Raffaele Ponti, conductor
PAUL CRESTON | Dance Overture, op.62 | 12’
ROBERT SMITH | Rites of Tamburo | 4’ | side-by-side performance with the PSYO
SERGEI RACHMANINOFF | Symphony No. 2 | 60’
Born Giuseppe Guttoveggio in 1906, Italian American composer Paul Creston began his music career early, taking piano lessons at the age of 8 and went on to train with G.A. Randegger and Gaston Diethier, and to become Pietro Yon’s organ apprentice. Creston was a completely self-taught in compositional techniques and harmony. Creston was an honorary member of Phi Mu Alpha Sinfonia music fraternity. His compositional style was fairly conservative with a sturdy rhythmic component. Creston was one of the most performed American composers of the 40s and 50s. Many of his works have become staples of the wind band repertoire.
His Dance Overture was completed in December 1954. It was commissioned to be performed in Miami at the 1955 convention of the National Federation of Music Clubs. He uses one basic theme out of which he develops romanticisms of recognizable dance forms from the nations whose flags fly in the Florida sands. An original piece, composed for a purpose, this piece still has the Creston style to it. This piece morphs from a basic musical idea into a Spanish bolero then to an English country-dance followed by a French loure and finally ending in a climactic American square-dance.
Robert W. Smith (b. 1958) has over 600 publications in print. As a conductor and clinician, Mr. Smith has performed throughout the United States, Canada, Japan, Europe, South America and Australia. He has recently completed the production of Symphony No. 3 (Don Quixote), the fourth in a series of compact disc recordings of his best-known works for concert band. In addition, he is co-creator of the Expressions Music Curriculum. This comprehensive Pre-K through 12 music program includes Band Expressions, an innovative new approach to teaching music through the band.
Rites of Tamburo, composed in 1999, is an exciting programmatic piece for a younger aged concert ensemble. The “mysterious” introduction features, bells, and chimes playing a repetitive flowing rhythm while the horn and flute play half and quarter note chant-like lines that weave in and out of each other. The band adds to the mystery by making hissing and breathing effects while this is all happening. After this introduction, Smith asks for “overwhelming energy” as the woodwinds establish the new tempo with a repetitive syncopated rhythm. Brass builds bell-tone chords, leading to a cluster-chord where Smith writes “pick-a-note” and then finally pushes into a “comfortable groove”.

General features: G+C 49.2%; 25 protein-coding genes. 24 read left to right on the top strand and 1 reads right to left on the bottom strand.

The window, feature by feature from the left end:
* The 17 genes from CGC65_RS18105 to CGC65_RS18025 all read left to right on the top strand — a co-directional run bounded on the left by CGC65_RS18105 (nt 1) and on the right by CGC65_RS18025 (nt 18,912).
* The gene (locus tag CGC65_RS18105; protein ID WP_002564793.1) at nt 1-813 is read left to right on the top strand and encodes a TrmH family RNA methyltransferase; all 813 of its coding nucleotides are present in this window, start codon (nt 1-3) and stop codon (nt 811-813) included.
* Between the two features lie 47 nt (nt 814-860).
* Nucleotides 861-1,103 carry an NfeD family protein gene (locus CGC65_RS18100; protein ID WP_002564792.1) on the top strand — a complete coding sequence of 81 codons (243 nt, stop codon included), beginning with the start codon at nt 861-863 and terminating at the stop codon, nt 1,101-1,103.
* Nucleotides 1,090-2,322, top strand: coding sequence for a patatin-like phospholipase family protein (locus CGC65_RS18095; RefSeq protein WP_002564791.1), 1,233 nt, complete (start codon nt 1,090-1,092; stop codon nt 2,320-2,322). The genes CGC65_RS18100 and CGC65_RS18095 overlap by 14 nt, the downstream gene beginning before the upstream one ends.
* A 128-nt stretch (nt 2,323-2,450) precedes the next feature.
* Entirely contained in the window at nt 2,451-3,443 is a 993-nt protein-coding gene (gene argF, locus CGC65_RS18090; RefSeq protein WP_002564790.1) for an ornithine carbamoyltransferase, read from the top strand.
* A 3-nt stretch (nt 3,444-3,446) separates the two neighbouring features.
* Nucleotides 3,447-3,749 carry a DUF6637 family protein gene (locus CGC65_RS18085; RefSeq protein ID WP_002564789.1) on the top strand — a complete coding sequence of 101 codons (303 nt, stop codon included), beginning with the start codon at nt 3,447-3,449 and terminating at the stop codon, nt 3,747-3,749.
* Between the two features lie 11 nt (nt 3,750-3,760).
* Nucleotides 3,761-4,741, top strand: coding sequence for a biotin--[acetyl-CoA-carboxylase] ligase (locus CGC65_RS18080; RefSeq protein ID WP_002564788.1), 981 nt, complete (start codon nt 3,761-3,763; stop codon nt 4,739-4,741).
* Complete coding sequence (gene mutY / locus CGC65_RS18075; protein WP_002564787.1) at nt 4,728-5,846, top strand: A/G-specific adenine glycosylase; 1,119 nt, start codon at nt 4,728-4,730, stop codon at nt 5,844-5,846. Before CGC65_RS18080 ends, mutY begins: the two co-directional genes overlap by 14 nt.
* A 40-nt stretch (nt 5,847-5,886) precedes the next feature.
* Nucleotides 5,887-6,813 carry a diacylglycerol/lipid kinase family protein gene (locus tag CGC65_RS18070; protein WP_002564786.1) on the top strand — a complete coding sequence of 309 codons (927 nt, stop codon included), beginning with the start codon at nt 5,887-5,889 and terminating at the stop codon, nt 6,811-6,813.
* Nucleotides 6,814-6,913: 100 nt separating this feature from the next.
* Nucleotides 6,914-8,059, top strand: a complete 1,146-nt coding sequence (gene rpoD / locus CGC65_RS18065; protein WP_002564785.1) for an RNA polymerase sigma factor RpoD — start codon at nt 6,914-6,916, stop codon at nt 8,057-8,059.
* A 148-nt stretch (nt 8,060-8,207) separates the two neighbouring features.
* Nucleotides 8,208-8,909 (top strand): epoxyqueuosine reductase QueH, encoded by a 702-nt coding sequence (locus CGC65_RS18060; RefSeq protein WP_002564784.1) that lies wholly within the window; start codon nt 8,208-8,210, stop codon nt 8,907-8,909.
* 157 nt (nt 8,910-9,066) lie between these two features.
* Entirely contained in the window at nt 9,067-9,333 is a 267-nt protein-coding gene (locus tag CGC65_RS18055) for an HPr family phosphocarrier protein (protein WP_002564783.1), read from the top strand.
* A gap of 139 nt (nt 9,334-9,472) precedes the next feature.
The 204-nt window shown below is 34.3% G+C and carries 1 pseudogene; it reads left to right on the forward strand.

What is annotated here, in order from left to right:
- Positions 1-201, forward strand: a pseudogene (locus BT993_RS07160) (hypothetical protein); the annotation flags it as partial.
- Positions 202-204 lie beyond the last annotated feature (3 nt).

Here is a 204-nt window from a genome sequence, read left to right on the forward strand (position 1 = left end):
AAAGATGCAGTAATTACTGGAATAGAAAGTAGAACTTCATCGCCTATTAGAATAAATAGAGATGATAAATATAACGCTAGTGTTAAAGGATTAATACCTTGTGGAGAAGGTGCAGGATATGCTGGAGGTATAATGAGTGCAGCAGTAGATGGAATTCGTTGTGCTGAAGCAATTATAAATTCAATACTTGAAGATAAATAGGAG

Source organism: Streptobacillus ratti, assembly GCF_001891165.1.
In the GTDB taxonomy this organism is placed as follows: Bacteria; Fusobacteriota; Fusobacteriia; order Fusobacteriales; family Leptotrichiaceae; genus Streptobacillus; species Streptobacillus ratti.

Sergei Rachmaninoff is known as one of the last connections between 19th century romanticism and the modern era. He was born in Semyonovo, Russia to aristocratic parents. His mother gave him his first piano lessons and realized early that her son had extraordinary musical talent. So, Rachmaninoff’s parents hired Anna Ornatskaya, St. Petersburg musician to be his personal instructor. Rachmaninoff received a scholarship to the St. Petersburg conservatory when his family moved there after their wealth collapsed. However, he failed all of his exams and was moved to the conservatory in Moscow where Nikolai Zverev’s strict work ethic helped Rachmaninoff stabilize his career.
Rachmaninoff began composing actively until March 1897 when his Symphony No. 1 received horrible reviews. This caused him to sink into a depression that left him unable to compose for three years. After hypnotic treatments, he recovered and composed actively again for 10 years. In 1917 his estate was taken by the Leninist regime and he moved with his wife and two children to New York. There he openly criticized the Soviet government to the New York Times and was banned from all concert halls and conservatories throughout the USSR.
Written between 1906 and 1907, Symphony No. 2 was premiered in St. Petersburg on February 8, 1908 and was conducted by the composer himself. The score is dedicated to Sergei Taneyev, a Russian composer, theorist, teacher, author and student of Tchaikovsky. When this piece was composed, Rachmaninoff had just had two seasons as the conductor of the Imperial Opera at the Bolshoi Theatre in Moscow. Although he was successful in the field, Rachmaninoff felt that he was a composer first and foremost and that the conducting schedule was taking away from the time he needed to spend composing. He moved his wife and daughter to Dresden, Germany to spend the majority of his time composing and because the political unrest in Russia. He stayed there for three years with his family and spent summers at his in-law’s estate of Ivanovka. During this time he wrote his Second Symphony.
Due to the ill welcome that his First Symphony received, Rachmaninoff was unconvinced of his writing ability, especially when it came to symphonies. It took him months of revisions before he finally premiered his Second Symphony which was accepted with thunderous applause. He received a Glinka award for this piece ten months later. This success returned Rachmaninoff’s sense of worth as a symphonist.